Beautiful Stranger (1954) – Film Review
Beautiful Stranger (1954)
by Sarah Morgan
Madonna fans shouldn’t get too excited – this film has absolutely nothing to do with her 1999 hit of the same name which is, incredibly, celebrating its 20th birthday this year. Instead it’s a 1954 British and American co-production also known as Lifeline and Twist of Fate – a much better title – set on the French Riviera.
Ginger Rogers takes the lead role of Joan Victor, nicknamed Johnny, an actress and, as we eventually find out, a kept woman living the high life in Cannes courtesy of her businessman lover Louis Galt.
Galt is married and supposedly organising his divorce so that he and Johnny can marry. However, his wife Marie doesn’t seem to know anything about it – and it soon becomes clear that Johnny isn’t his only extra marital diversion.
It’s also obvious that Johnny hasn’t asked too many questions about how Louis makes his money. Eventually, while he’s away organising his latest scheme, which involves fraud, gold and forgery, she meets and falls for earthy potter Pierre, but when Louis reappears, he isn’t going to give her up easily.
Before long, Louis’ charming exterior has slipped as he becomes increasingly desperate to hold onto his mistress and his money.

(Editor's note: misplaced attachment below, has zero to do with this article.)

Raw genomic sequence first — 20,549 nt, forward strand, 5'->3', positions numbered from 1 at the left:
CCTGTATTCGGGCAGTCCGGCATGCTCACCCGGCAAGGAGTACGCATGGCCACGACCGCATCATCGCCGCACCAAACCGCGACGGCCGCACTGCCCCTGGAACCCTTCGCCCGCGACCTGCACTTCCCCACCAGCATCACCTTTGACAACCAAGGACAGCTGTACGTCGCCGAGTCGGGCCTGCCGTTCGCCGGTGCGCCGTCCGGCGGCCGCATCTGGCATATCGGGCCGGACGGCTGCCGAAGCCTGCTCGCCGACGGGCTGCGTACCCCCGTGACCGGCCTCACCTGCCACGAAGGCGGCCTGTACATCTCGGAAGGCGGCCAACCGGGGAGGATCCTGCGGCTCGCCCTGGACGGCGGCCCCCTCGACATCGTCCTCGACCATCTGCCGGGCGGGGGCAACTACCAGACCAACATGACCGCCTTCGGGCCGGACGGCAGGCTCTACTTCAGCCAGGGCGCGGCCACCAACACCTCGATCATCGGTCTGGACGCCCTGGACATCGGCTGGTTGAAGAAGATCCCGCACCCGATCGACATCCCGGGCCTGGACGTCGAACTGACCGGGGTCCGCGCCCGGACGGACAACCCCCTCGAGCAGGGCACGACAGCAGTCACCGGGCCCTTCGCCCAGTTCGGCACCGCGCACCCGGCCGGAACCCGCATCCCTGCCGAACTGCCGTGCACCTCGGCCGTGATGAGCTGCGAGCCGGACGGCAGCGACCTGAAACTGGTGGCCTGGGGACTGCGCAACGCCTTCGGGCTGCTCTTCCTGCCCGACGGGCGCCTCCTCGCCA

The whole film seems to have been designed as a vanity project for Rogers, then a fading star approaching her mid-forties but playing a young ingenue; Stanley Baker, 17 years her junior in real life, is supposedly her older lover!
“Entertaining if undemanding”
Rogers even had her husband at the time, Jacques Bergerac, cast as Pierre. It was his first acting role and he’s surprisingly good; their scenes at a potter’s wheel are not quite as alluring as those shared by Demi Moore and Patrick Swayze in Ghost, but they do predate them by 36 years.
The supporting cast is full of wonderful character actors familiar to anyone with an interest in British film and television, from Ferdy Mayne and Roger Delgado as police officers, to Herbert Lom as a weak and penniless associate of Johnny’s.
Although not a masterpiece – Rogers’ casting gets in the way of that, somebody like Jean Simmons or Sylvia Sims would have been far more effective – Beautiful Stranger nevertheless provides an entertaining if undemanding 90 minutes of entertainment. Plus, it has one of the best taglines ever: “When a dame has too many men on a string – the game could end in a clinch or a killing!”
‘Beautiful Stranger’ is released on Blu-ray by Network